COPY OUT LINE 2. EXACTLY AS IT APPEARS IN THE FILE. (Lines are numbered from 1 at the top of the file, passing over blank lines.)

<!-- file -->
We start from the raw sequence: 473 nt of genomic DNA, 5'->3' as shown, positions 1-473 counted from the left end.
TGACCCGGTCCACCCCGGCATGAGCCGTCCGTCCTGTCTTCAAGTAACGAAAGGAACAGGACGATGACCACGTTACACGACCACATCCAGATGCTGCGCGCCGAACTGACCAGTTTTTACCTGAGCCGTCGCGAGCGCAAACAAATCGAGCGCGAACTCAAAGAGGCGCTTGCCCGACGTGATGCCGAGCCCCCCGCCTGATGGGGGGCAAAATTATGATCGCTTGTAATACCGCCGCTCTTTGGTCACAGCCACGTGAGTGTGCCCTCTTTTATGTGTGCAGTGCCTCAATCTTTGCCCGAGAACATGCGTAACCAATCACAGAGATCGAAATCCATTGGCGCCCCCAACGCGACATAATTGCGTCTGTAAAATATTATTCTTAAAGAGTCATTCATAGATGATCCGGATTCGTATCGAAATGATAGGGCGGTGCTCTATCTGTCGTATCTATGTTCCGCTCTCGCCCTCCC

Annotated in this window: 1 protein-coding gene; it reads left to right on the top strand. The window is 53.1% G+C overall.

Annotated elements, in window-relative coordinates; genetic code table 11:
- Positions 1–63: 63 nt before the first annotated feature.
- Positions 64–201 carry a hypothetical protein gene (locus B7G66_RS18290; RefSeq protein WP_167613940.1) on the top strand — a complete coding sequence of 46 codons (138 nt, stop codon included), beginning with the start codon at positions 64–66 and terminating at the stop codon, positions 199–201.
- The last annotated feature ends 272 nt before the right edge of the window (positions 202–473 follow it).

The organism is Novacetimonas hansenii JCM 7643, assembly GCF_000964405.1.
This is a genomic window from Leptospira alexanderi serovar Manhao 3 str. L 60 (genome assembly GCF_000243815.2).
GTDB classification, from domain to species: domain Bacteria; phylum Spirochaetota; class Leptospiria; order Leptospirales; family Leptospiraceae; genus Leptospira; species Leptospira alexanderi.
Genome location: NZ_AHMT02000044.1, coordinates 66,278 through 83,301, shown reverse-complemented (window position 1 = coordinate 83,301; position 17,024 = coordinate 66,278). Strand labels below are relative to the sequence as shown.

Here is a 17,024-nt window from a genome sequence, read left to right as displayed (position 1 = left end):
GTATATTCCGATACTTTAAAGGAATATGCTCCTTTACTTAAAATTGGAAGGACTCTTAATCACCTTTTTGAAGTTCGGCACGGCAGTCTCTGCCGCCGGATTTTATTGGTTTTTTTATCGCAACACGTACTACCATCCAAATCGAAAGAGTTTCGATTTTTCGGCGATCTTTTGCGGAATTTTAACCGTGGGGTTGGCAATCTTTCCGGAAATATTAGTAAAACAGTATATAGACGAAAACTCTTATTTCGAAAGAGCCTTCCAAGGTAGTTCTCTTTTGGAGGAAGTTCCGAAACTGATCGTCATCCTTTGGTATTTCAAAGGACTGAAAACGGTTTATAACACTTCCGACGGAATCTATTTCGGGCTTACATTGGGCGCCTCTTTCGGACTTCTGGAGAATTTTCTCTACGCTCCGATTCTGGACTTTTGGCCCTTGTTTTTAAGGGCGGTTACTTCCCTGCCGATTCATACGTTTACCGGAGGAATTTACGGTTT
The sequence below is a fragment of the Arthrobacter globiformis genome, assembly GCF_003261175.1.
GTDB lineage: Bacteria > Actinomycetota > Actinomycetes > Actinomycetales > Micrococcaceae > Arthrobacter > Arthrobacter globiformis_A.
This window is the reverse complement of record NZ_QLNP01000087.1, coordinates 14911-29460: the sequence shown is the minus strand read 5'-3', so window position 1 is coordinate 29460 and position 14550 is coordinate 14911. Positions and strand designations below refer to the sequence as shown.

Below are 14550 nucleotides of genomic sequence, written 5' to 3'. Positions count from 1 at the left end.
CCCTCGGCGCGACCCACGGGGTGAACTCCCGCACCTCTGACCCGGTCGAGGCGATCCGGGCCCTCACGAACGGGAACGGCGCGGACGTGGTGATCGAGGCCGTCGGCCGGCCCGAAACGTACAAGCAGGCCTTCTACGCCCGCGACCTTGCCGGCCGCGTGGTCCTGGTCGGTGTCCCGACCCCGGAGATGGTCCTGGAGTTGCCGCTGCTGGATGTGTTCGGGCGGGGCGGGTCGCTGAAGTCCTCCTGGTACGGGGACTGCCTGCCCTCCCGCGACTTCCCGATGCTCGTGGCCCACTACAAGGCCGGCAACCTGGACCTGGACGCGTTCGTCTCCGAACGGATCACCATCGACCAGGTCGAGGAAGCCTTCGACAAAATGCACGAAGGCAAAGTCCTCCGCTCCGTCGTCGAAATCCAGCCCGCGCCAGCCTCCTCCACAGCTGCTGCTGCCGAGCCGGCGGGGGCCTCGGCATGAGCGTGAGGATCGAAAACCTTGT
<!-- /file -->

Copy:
TGACCCGGTCCACCCCGGCATGAGCCGTCCGTCCTGTCTTCAAGTAACGAAAGGAACAGGACGATGACCACGTTACACGACCACATCCAGATGCTGCGCGCCGAACTGACCAGTTTTTACCTGAGCCGTCGCGAGCGCAAACAAATCGAGCGCGAACTCAAAGAGGCGCTTGCCCGACGTGATGCCGAGCCCCCCGCCTGATGGGGGGCAAAATTATGATCGCTTGTAATACCGCCGCTCTTTGGTCACAGCCACGTGAGTGTGCCCTCTTTTATGTGTGCAGTGCCTCAATCTTTGCCCGAGAACATGCGTAACCAATCACAGAGATCGAAATCCATTGGCGCCCCCAACGCGACATAATTGCGTCTGTAAAATATTATTCTTAAAGAGTCATTCATAGATGATCCGGATTCGTATCGAAATGATAGGGCGGTGCTCTATCTGTCGTATCTATGTTCCGCTCTCGCCCTCCC